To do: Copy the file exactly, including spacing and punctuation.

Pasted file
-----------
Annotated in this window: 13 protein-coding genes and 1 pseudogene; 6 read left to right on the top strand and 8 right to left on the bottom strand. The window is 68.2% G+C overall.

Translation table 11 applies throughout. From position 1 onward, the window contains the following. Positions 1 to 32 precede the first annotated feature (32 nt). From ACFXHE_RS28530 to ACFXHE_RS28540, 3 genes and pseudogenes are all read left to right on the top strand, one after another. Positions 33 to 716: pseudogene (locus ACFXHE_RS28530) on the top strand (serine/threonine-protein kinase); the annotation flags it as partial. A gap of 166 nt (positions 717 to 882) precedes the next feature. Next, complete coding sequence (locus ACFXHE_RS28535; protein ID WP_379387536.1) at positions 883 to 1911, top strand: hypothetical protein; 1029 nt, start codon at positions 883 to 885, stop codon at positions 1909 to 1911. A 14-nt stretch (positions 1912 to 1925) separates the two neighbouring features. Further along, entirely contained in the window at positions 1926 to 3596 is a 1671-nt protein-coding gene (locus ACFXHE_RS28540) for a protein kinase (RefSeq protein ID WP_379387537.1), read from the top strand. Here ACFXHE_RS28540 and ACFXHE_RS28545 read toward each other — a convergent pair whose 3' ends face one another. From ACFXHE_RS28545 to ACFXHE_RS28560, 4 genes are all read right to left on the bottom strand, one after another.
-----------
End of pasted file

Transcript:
Annotated in this window: 13 protein-coding genes and 1 pseudogene; 6 read left to right on the top strand and 8 right to left on the bottom strand. The window is 68.2% G+C overall.

Translation table 11 applies throughout. From position 1 onward, the window contains the following. Positions 1 to 32 precede the first annotated feature (32 nt). From ACFXHE_RS28530 to ACFXHE_RS28540, 3 genes and pseudogenes are all read left to right on the top strand, one after another. Positions 33 to 716: pseudogene (locus ACFXHE_RS28530) on the top strand (serine/threonine-protein kinase); the annotation flags it as partial. A gap of 166 nt (positions 717 to 882) precedes the next feature. Next, complete coding sequence (locus ACFXHE_RS28535; protein ID WP_379387536.1) at positions 883 to 1911, top strand: hypothetical protein; 1029 nt, start codon at positions 883 to 885, stop codon at positions 1909 to 1911. A 14-nt stretch (positions 1912 to 1925) separates the two neighbouring features. Further along, entirely contained in the window at positions 1926 to 3596 is a 1671-nt protein-coding gene (locus ACFXHE_RS28540) for a protein kinase (RefSeq protein ID WP_379387537.1), read from the top strand. Here ACFXHE_RS28540 and ACFXHE_RS28545 read toward each other — a convergent pair whose 3' ends face one another. From ACFXHE_RS28545 to ACFXHE_RS28560, 4 genes are all read right to left on the bottom strand, one after another.